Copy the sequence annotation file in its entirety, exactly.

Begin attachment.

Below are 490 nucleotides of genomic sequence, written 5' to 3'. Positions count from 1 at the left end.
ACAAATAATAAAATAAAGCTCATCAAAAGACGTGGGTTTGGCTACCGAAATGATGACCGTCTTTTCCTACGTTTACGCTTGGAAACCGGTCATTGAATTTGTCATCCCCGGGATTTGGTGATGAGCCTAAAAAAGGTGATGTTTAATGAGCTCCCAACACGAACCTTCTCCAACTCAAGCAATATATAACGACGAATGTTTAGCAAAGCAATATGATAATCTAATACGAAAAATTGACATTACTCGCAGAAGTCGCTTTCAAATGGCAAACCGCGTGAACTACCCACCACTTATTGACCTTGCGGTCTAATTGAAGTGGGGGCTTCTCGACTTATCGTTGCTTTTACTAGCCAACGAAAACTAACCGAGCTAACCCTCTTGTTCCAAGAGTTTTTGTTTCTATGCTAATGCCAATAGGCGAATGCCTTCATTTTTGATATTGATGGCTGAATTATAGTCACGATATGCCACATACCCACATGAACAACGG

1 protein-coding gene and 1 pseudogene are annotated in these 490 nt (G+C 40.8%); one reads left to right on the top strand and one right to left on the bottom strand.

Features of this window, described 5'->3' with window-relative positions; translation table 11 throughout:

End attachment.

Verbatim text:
Below are 490 nucleotides of genomic sequence, written 5' to 3'. Positions count from 1 at the left end.
ACAAATAATAAAATAAAGCTCATCAAAAGACGTGGGTTTGGCTACCGAAATGATGACCGTCTTTTCCTACGTTTACGCTTGGAAACCGGTCATTGAATTTGTCATCCCCGGGATTTGGTGATGAGCCTAAAAAAGGTGATGTTTAATGAGCTCCCAACACGAACCTTCTCCAACTCAAGCAATATATAACGACGAATGTTTAGCAAAGCAATATGATAATCTAATACGAAAAATTGACATTACTCGCAGAAGTCGCTTTCAAATGGCAAACCGCGTGAACTACCCACCACTTATTGACCTTGCGGTCTAATTGAAGTGGGGGCTTCTCGACTTATCGTTGCTTTTACTAGCCAACGAAAACTAACCGAGCTAACCCTCTTGTTCCAAGAGTTTTTGTTTCTATGCTAATGCCAATAGGCGAATGCCTTCATTTTTGATATTGATGGCTGAATTATAGTCACGATATGCCACATACCCACATGAACAACGG

1 protein-coding gene and 1 pseudogene are annotated in these 490 nt (G+C 40.8%); one reads left to right on the top strand and one right to left on the bottom strand.

Features of this window, described 5'->3' with window-relative positions; translation table 11 throughout: